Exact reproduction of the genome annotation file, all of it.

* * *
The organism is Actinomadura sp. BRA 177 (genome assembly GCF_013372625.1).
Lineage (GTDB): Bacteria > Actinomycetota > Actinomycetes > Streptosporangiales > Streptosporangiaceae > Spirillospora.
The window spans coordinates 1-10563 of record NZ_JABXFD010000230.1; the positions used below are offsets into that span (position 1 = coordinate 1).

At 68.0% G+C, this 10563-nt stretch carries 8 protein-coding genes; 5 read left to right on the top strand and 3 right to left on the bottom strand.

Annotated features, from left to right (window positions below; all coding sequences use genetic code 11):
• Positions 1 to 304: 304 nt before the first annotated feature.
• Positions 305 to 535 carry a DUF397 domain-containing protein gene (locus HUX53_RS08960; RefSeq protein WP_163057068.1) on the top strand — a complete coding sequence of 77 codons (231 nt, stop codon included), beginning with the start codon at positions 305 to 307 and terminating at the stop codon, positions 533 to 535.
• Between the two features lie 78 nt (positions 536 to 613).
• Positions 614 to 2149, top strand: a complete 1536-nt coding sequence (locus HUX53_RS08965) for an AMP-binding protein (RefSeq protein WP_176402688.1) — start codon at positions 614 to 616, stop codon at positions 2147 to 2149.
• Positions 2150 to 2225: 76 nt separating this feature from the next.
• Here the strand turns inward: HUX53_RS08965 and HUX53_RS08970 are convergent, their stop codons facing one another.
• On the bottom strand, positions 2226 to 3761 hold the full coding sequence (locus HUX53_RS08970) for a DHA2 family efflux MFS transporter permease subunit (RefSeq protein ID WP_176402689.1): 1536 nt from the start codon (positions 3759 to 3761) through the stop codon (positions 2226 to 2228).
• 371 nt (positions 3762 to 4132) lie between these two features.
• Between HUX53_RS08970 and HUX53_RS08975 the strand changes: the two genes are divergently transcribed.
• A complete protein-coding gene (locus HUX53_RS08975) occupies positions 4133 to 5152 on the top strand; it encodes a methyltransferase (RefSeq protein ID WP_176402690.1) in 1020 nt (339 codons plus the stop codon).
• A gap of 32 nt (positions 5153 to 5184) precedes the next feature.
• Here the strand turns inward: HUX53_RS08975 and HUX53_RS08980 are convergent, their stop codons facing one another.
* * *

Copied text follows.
The organism is Actinomadura sp. BRA 177 (genome assembly GCF_013372625.1).
Lineage (GTDB): Bacteria > Actinomycetota > Actinomycetes > Streptosporangiales > Streptosporangiaceae > Spirillospora.
The window spans coordinates 1-10563 of record NZ_JABXFD010000230.1; the positions used below are offsets into that span (position 1 = coordinate 1).

At 68.0% G+C, this 10563-nt stretch carries 8 protein-coding genes; 5 read left to right on the top strand and 3 right to left on the bottom strand.

Annotated features, from left to right (window positions below; all coding sequences use genetic code 11):
• Positions 1 to 304: 304 nt before the first annotated feature.
• Positions 305 to 535 carry a DUF397 domain-containing protein gene (locus HUX53_RS08960; RefSeq protein WP_163057068.1) on the top strand — a complete coding sequence of 77 codons (231 nt, stop codon included), beginning with the start codon at positions 305 to 307 and terminating at the stop codon, positions 533 to 535.
• Between the two features lie 78 nt (positions 536 to 613).
• Positions 614 to 2149, top strand: a complete 1536-nt coding sequence (locus HUX53_RS08965) for an AMP-binding protein (RefSeq protein WP_176402688.1) — start codon at positions 614 to 616, stop codon at positions 2147 to 2149.
• Positions 2150 to 2225: 76 nt separating this feature from the next.
• Here the strand turns inward: HUX53_RS08965 and HUX53_RS08970 are convergent, their stop codons facing one another.
• On the bottom strand, positions 2226 to 3761 hold the full coding sequence (locus HUX53_RS08970) for a DHA2 family efflux MFS transporter permease subunit (RefSeq protein ID WP_176402689.1): 1536 nt from the start codon (positions 3759 to 3761) through the stop codon (positions 2226 to 2228).
• 371 nt (positions 3762 to 4132) lie between these two features.
• Between HUX53_RS08970 and HUX53_RS08975 the strand changes: the two genes are divergently transcribed.
• A complete protein-coding gene (locus HUX53_RS08975) occupies positions 4133 to 5152 on the top strand; it encodes a methyltransferase (RefSeq protein ID WP_176402690.1) in 1020 nt (339 codons plus the stop codon).
• A gap of 32 nt (positions 5153 to 5184) precedes the next feature.
• Here the strand turns inward: HUX53_RS08975 and HUX53_RS08980 are convergent, their stop codons facing one another.